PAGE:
When it is desired to remove a sleeve A from a cylinder B the spider 5 is placed upon the spindle l with the shallow steps IQ of the jaws I towards the bottom (Figure 2). The lower extremity of the tapered portion 4 of the head 2 contacts the heels I3 towards the lower ends of the jaws and forces the lower extremities of the latter outwardly about the pins 3. This movement is also assisted by the spring ring l2 which is then extending around the grooves It. The steps it then project sufliciently outward to extend beneath and engage the underside of the sleeve A. The steps l6 are of such depth that the lower ends of the jaws 1 remain spaced from the walls of the cylinder B. The bushing 20 is then placed upon the cylinder B, over the spindle I, and is retained concentric with the said cylinder by the guide 2|. One of the concentric steps 2 la formed upon the underside of this guide engages the top of the cylinder bore. The nut 24 is screwed down the spindle l onto the top of the collar 22, which has been placed upon the sleeve 2!}; continued rotation of the nut then obviously raises the spindle and its head 2, thereby also lifting the spider 5 and its jaws 1 upon the steps IS on which the lower extremity of the sleeve A is supported.

When it is desired to insert a sleeve A into a cylinder B, the operation, illustrated in Figure '7, is as follows: The spider 5 is arranged upon the spindle I so that the steps l5 of the jaws 5 are towards the bottom, and the spring ring l2 is placed around the grooves H which are towards the top. The spindle and spider are then lowered in the cylinder. As before the tapered portion 4 of the head 2 of the spindle and the spring ring I2 cause outward pivotal movement of the lower portions of the jaws 1 about the pins 9 so that r the steps l5 extend radially outward and engage the underside of the cylinder B. The sleeve A is then placed upon the cylinder B in position to enter the latter, and the collar 22 is placed upon the top of the sleeve. down the spindle against the collar 22. Obviously continued downward movement of the latter, caused by rotation of the nut, forces the sleeve A into the cylinder B. Regarding this collar 22 it will be noted that its underside has a plurality of stepped annular faces an outer one of which is intended to seat upon the top of the bushing 20 while one of the inner ones is intended to seat upon the sleeve A. The provision of extra annular seating faces permits the tool to be employed upon different sized cylinders and for different sized sleeves.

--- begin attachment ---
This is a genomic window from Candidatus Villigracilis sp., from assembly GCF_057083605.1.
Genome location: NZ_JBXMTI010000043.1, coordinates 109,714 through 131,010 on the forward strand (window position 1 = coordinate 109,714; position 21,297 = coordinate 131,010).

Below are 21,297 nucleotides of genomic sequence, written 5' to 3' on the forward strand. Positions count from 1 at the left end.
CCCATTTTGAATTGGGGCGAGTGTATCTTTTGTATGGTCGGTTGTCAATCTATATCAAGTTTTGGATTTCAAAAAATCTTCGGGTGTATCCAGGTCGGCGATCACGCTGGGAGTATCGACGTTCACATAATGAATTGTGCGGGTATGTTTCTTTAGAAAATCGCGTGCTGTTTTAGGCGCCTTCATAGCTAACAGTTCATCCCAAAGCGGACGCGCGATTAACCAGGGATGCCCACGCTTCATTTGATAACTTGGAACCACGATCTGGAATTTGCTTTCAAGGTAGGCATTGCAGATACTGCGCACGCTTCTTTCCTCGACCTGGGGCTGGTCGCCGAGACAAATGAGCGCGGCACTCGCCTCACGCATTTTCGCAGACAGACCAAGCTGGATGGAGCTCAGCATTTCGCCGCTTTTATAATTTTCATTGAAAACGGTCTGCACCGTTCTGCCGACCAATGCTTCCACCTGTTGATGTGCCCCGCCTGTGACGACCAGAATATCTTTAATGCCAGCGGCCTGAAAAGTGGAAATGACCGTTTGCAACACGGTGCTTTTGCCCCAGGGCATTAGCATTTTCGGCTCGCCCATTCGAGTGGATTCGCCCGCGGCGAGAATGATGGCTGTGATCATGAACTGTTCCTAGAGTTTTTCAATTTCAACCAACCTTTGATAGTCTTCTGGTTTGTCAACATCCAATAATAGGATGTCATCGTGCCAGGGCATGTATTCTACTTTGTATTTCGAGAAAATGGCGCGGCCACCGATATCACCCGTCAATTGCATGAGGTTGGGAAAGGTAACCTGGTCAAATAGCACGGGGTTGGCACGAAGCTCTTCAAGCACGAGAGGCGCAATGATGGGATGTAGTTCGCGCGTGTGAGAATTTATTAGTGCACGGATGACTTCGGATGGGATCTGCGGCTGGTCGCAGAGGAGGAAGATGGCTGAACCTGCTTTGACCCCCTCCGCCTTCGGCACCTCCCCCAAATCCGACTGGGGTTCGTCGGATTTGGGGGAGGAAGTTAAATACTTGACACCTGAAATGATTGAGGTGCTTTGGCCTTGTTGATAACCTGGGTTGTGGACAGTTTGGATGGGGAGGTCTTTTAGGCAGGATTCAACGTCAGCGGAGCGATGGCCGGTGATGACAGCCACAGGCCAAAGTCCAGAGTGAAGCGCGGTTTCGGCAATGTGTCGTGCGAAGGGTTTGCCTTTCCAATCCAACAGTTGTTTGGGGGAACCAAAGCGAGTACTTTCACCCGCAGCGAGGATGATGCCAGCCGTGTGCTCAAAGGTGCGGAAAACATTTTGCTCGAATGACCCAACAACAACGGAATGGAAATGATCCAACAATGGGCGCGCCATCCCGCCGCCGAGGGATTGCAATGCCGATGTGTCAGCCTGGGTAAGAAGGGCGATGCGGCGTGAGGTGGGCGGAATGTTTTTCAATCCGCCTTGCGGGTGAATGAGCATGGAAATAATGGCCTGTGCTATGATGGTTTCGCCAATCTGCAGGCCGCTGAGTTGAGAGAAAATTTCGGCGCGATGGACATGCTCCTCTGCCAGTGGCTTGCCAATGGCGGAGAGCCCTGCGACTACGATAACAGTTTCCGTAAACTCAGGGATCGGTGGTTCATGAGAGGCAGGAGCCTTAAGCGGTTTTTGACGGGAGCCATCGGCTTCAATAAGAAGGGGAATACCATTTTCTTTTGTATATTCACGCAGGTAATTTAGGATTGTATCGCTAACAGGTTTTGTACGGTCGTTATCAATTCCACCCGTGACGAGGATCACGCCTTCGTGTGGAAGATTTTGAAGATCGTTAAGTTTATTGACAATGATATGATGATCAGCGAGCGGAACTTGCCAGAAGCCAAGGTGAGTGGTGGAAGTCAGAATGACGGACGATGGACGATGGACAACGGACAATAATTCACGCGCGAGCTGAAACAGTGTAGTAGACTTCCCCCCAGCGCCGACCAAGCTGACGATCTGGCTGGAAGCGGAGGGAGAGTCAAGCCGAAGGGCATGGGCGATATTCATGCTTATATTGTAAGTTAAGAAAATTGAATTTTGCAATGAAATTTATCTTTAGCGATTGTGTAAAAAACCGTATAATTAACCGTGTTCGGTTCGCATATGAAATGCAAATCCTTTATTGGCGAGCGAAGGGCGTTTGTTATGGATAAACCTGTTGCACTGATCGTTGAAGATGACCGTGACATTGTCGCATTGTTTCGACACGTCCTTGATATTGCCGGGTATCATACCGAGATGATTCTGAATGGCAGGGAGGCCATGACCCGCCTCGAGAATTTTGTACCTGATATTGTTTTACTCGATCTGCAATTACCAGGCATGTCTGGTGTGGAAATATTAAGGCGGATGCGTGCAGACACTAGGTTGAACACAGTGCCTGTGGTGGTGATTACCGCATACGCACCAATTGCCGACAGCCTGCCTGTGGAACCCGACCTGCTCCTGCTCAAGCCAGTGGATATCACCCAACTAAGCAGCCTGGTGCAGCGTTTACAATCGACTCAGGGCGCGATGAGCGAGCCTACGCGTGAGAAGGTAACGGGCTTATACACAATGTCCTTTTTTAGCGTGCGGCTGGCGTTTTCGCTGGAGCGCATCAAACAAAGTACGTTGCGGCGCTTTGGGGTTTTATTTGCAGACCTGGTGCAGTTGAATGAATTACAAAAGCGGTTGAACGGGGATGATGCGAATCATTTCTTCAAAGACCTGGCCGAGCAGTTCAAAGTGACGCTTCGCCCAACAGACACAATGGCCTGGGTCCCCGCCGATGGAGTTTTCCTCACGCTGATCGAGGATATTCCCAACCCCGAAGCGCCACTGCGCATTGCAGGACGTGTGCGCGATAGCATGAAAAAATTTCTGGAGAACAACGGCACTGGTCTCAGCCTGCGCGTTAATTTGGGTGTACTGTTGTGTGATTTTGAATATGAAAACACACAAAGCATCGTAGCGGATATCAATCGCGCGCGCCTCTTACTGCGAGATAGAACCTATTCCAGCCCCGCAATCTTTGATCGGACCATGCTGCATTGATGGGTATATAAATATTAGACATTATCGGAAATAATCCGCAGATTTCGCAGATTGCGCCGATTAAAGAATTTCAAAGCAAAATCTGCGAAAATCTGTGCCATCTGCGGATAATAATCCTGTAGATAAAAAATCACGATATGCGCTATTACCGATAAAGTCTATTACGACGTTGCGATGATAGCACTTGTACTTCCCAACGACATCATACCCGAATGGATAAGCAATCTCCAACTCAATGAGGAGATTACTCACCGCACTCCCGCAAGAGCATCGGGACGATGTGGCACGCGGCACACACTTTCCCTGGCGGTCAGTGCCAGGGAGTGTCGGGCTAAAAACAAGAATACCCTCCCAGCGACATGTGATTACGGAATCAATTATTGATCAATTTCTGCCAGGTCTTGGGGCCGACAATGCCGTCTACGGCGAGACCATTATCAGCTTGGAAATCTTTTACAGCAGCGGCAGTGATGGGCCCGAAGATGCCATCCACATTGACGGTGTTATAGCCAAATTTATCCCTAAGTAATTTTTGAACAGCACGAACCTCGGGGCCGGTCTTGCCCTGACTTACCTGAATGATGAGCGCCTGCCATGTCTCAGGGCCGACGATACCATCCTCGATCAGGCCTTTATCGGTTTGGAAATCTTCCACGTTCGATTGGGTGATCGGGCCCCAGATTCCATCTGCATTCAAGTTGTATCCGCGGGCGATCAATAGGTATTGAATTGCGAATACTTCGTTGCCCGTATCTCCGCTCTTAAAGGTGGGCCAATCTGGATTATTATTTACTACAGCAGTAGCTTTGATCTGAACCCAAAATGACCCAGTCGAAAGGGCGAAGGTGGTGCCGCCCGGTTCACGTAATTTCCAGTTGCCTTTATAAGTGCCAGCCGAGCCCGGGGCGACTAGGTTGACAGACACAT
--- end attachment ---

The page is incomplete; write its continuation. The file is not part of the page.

Due to the fact that there is very little space on the underside of a cylinder when the crank shaft (not shown) is in position it is dificult to force the lower ends of the jaws l inwardly, after the spindle I has been lowered somewhat, to permit withdrawal of the tool upwardly through the cylinder. For that reason a releasing member 36 is provided which is freely rotatable upon the The nut 24 is then screwed spindle I, see Figures 7 to 11. This releasin member is provided with a plurality of radial fingers 3| each of which coacts with a cam slot 32 formed across the inner face of one of the jaws I, so that as the member is turned the upper extremities of the jaws are moved outwardly about their pins 8, and the lower extremities of the jaws are moved inwardly sufiiciently to clear the wall of the cylinder A when the tool is removed in an upward direction. As previously stated the nut 24 must first be loosened sufficiently to permit the head 2 of the spindle to drop downward enough to permit this inward movement of the lower ends of the jaws.